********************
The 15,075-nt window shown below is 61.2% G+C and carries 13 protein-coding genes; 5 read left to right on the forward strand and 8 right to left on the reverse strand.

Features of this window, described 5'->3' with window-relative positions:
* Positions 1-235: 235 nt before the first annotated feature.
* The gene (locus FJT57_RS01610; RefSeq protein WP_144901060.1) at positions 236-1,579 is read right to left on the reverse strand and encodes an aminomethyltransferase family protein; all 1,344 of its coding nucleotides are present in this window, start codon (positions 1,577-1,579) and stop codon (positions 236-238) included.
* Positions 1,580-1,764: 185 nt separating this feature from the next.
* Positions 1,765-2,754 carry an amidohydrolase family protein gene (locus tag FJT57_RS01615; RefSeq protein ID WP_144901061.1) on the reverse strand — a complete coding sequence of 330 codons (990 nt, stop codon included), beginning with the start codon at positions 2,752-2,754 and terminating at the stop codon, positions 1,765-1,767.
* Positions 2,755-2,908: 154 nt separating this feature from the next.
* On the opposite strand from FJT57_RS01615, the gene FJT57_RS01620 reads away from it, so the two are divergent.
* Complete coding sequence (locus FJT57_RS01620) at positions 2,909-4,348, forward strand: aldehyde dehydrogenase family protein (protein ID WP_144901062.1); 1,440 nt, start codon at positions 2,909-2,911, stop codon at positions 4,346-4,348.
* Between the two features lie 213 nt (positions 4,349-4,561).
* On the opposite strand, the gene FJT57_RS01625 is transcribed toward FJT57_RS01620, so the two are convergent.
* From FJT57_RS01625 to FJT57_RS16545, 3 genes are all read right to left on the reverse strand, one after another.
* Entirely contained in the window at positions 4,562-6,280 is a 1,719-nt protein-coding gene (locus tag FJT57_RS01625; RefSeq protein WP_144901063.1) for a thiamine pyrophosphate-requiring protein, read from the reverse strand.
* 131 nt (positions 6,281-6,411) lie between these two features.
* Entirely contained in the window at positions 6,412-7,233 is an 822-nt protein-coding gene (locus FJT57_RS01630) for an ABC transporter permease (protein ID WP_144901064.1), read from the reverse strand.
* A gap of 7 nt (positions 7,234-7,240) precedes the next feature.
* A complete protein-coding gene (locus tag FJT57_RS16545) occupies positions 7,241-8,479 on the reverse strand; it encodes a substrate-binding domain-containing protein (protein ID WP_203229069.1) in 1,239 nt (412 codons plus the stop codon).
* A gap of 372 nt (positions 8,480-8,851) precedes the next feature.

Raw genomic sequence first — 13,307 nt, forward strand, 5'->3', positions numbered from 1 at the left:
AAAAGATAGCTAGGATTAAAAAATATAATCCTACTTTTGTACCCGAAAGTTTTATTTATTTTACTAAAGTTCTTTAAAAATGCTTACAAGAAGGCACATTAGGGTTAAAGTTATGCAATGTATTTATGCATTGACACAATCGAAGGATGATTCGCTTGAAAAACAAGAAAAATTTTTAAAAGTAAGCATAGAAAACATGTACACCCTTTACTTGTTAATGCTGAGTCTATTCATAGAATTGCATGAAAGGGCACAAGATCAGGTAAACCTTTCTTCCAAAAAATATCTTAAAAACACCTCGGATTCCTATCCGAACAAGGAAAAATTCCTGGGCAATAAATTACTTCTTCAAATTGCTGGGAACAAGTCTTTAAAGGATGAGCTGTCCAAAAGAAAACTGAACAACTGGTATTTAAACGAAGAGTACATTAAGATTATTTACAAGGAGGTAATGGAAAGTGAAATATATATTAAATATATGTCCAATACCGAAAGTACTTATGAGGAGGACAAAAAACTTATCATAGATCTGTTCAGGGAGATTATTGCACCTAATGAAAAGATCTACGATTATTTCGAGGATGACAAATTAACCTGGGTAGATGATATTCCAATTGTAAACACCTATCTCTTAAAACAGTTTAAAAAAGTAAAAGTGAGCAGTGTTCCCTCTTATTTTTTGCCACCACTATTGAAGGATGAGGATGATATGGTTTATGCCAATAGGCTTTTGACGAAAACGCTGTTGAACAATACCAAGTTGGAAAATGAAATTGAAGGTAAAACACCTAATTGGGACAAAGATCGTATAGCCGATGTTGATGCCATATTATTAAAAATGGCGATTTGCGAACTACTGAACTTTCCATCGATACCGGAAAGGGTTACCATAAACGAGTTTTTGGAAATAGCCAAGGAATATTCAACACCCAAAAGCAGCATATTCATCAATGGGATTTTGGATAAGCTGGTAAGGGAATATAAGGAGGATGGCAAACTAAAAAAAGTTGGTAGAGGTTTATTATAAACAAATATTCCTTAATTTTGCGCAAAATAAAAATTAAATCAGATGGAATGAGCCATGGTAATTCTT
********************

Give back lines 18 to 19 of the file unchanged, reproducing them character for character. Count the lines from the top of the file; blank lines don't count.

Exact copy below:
* A gap of 372 nt (positions 8,480-8,851) precedes the next feature.

Raw genomic sequence first — 13,307 nt, forward strand, 5'->3', positions numbered from 1 at the left: